Sky High Housing Prices! How to Cash In and Fund Retirement

Housing prices are on the upswing, and if you’re considering a reverse mortgage, that’s great news for you.

TownhousesThe housing crash did a number on many homeowners. But that lost equity is being regained across the country as home prices trend upward.

By the end of last year, home prices nationwide were 20% above 2011’s fourth quarter trough, according to national bellwether CoreLogic Case-Shiller Index. As of March 2014, the national index was up more than 11% from the previous year.

Prices in many areas remain below their 2006 peak. Nationally, home prices are still about 16% beneath what they hit in the first quarter of 2006.

Still, more than half the country—33 states, to be exact—have seen growth in CoreLogic Case-Shiller’s Home Price index above 5% in the past year on a seasonally adjusted basis.

Some areas in particular have enjoyed double-digit growth, led by California (up 17.2%) and a few other western states, including Oregon, Arizona, and Nevada.

Southern states Texas, Florida, and Georgia are in the double-digit growth club as well, joined by some East Coast states: New York, Rhode Island, and Maine.

The home appreciation rate through the end of 2014 will be about 5.3% nationally, CoreLogic predicts, higher than the long-term annual average appreciation rate of 4.5% dating back to 1975.

Why is the home price improvement significant for reverse mortgages? The amount of proceeds you can get from a reverse mortgage depend on a few factors, including your age, current interest rates, and how much home equity you have.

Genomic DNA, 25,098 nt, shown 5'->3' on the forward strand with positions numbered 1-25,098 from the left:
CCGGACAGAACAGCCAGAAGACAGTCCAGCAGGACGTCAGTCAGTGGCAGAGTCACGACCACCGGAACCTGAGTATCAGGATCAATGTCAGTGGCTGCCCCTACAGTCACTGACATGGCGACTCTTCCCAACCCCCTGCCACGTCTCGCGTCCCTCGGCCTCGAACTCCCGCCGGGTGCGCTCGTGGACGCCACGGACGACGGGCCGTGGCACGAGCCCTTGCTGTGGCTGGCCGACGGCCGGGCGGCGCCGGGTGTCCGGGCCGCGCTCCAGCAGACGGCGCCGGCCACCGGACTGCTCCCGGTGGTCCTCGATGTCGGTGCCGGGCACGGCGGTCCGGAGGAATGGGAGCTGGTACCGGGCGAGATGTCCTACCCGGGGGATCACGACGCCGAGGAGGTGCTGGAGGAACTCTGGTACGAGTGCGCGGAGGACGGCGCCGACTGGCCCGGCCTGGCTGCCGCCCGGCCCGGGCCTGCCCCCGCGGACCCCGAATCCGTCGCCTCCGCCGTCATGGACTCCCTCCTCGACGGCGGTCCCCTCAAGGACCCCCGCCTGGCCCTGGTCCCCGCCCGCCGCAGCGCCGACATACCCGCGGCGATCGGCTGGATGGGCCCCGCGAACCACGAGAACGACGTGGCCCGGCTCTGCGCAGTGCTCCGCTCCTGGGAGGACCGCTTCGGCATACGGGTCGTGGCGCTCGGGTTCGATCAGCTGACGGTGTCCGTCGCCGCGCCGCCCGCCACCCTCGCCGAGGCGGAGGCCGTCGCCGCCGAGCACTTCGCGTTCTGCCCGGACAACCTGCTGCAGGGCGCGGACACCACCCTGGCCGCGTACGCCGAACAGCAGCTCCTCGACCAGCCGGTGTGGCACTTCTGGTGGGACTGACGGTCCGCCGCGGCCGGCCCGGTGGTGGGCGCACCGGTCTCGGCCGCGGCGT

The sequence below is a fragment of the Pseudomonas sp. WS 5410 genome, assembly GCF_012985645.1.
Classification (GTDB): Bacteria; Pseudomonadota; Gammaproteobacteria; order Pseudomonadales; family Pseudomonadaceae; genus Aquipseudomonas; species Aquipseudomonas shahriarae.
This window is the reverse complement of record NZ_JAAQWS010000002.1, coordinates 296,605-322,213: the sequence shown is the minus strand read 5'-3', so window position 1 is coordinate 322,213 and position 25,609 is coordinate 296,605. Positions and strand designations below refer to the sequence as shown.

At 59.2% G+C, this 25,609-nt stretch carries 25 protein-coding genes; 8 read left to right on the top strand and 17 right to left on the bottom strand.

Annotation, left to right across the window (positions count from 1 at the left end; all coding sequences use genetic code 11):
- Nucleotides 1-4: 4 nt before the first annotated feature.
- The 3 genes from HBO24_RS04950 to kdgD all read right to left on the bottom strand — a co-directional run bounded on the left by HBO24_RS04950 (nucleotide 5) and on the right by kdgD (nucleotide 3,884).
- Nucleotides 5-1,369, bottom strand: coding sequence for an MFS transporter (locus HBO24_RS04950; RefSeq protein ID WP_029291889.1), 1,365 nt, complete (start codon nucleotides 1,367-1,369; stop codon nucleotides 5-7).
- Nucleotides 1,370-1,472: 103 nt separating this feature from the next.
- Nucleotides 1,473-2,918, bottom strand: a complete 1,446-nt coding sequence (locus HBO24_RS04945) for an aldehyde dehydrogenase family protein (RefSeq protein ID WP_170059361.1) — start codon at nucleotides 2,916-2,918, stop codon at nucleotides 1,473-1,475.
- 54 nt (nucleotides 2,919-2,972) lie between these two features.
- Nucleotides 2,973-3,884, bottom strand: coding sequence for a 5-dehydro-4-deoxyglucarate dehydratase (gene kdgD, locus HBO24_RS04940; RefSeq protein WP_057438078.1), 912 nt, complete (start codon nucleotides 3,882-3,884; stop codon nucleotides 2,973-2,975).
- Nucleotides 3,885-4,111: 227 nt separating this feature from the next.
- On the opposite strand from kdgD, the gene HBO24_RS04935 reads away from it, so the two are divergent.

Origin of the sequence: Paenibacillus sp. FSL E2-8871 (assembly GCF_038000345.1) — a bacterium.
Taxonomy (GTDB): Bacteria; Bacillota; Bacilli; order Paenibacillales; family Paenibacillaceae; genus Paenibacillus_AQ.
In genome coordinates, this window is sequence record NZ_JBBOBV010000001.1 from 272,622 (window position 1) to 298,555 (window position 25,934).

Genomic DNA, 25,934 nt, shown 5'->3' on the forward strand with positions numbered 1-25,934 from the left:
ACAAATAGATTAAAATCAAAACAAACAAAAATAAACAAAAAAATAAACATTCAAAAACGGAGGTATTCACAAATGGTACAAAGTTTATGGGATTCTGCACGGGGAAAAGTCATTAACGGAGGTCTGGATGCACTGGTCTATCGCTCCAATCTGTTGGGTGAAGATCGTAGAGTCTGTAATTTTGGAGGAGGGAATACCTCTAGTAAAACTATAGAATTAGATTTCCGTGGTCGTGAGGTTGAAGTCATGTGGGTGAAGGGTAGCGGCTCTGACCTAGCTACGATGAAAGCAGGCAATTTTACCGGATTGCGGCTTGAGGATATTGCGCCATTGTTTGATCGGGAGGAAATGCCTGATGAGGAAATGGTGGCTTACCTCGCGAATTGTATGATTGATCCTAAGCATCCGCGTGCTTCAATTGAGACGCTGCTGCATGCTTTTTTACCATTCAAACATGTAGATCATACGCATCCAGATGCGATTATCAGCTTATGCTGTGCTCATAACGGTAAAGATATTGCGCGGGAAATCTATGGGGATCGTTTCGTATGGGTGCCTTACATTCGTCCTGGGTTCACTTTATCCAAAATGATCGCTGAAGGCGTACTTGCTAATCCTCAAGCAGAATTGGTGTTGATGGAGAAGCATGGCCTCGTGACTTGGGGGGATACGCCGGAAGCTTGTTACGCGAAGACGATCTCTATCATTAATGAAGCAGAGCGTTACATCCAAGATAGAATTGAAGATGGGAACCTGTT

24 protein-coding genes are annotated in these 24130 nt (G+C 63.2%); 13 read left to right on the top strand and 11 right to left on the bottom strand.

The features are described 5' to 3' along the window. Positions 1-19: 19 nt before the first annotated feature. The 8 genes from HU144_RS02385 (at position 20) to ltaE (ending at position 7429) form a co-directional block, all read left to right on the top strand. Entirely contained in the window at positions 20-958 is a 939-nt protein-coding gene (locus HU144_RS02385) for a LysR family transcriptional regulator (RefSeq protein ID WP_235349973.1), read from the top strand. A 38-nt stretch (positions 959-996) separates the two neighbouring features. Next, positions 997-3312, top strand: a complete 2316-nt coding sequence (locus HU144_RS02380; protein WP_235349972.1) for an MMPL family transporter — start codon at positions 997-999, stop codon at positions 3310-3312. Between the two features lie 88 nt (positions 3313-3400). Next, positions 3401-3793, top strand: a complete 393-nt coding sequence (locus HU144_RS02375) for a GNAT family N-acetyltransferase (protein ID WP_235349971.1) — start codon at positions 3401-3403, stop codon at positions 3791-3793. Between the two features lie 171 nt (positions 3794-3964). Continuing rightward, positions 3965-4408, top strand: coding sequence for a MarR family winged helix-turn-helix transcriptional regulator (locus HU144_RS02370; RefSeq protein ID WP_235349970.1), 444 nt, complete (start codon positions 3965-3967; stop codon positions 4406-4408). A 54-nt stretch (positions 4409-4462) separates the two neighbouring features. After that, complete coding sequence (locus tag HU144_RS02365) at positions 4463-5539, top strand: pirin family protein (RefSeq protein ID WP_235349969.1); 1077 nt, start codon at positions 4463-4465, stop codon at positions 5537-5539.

Considering that homes are gaining equity while interest rates remain at historic lows, conditions are very favorable for a reverse mortgage. Even if you’re not in a state where home prices have seen large increases, your particular area may be seeing outsize improvement in appreciation.

If you’re trying to time your reverse mortgages with the improvement of the housing market, consider a new tool from Zillow called the Zestimate. This tool takes individual housing information—the number of bedrooms and bathroom, for example, along with square footage and other individual characteristics—and combines it with a variety of local economic and housing data that might impact your home’s value in your region in the future.

Curious about how much you could stand to get out of your home right now? Try out our online reverse mortgage calculator to get an estimate. And if you have any other questions, contact one of our pre-screened reverse mortgage specialists today.

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